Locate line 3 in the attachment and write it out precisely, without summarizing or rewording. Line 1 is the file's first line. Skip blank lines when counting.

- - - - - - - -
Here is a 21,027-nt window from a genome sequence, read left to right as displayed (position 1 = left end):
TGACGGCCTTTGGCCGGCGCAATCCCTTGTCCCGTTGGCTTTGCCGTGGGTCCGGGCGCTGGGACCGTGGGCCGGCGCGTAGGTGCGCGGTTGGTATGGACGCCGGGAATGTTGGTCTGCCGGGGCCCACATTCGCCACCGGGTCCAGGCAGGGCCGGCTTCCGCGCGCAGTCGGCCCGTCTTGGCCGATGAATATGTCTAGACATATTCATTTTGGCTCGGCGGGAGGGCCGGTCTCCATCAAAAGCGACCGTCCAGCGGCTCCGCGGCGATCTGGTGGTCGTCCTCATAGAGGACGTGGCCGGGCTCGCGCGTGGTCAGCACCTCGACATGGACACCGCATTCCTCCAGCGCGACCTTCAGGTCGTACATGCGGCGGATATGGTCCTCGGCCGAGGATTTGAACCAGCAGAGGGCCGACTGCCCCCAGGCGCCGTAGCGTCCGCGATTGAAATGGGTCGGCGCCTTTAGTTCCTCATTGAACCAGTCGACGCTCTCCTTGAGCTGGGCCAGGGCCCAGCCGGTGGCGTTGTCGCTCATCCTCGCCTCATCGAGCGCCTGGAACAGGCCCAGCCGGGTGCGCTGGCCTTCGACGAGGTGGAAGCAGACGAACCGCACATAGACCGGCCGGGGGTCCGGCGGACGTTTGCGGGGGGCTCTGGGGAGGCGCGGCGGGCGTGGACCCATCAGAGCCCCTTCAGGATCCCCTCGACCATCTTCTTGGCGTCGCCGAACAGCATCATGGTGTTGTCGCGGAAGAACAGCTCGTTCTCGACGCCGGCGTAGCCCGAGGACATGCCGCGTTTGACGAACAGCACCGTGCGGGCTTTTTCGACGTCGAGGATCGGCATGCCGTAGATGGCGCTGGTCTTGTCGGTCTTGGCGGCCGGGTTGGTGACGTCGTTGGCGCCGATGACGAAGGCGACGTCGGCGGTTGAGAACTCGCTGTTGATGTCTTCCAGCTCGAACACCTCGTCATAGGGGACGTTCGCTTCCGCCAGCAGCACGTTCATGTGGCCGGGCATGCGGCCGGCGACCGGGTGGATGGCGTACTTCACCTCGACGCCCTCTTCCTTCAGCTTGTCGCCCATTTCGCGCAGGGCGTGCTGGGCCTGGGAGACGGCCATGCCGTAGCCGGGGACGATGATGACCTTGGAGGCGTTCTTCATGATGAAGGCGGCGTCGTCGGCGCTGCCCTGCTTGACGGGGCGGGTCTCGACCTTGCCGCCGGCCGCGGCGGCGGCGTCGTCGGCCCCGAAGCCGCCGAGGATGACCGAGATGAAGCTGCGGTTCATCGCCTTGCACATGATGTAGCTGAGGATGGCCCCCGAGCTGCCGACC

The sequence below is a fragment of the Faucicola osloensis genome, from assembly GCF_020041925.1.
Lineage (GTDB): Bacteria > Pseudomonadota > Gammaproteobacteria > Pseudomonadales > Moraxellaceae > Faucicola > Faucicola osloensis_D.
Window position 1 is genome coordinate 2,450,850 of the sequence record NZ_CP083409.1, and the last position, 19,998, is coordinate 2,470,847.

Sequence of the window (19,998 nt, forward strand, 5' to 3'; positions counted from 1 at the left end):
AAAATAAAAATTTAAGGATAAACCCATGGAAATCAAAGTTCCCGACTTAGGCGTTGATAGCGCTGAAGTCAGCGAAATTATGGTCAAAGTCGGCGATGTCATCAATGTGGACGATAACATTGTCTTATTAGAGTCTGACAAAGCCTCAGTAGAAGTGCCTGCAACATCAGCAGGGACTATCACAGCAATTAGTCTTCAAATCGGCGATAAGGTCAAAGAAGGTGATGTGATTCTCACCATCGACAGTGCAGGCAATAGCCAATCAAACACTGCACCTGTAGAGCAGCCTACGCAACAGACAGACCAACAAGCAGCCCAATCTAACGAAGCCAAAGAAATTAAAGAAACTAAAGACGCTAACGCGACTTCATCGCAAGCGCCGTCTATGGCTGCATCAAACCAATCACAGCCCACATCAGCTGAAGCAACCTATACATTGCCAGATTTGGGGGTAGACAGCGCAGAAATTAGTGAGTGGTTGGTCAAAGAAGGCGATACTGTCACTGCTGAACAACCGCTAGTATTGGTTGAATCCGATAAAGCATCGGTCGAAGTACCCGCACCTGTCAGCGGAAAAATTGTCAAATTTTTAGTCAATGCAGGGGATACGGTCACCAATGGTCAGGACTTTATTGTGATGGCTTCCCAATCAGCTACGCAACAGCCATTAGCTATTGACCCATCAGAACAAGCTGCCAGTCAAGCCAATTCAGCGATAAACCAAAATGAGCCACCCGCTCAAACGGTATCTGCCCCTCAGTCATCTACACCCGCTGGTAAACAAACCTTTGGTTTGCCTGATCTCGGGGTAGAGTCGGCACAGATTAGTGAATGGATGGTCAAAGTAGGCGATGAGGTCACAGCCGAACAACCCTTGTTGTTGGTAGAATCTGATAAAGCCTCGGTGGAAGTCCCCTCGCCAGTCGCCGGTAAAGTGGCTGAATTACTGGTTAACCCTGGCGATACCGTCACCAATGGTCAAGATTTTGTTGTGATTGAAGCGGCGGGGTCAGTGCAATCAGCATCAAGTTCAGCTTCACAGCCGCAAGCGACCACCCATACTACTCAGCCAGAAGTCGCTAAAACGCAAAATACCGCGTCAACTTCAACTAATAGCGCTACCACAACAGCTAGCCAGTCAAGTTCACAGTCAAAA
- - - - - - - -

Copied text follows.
The sequence below is a fragment of the Faucicola osloensis genome, from assembly GCF_020041925.1.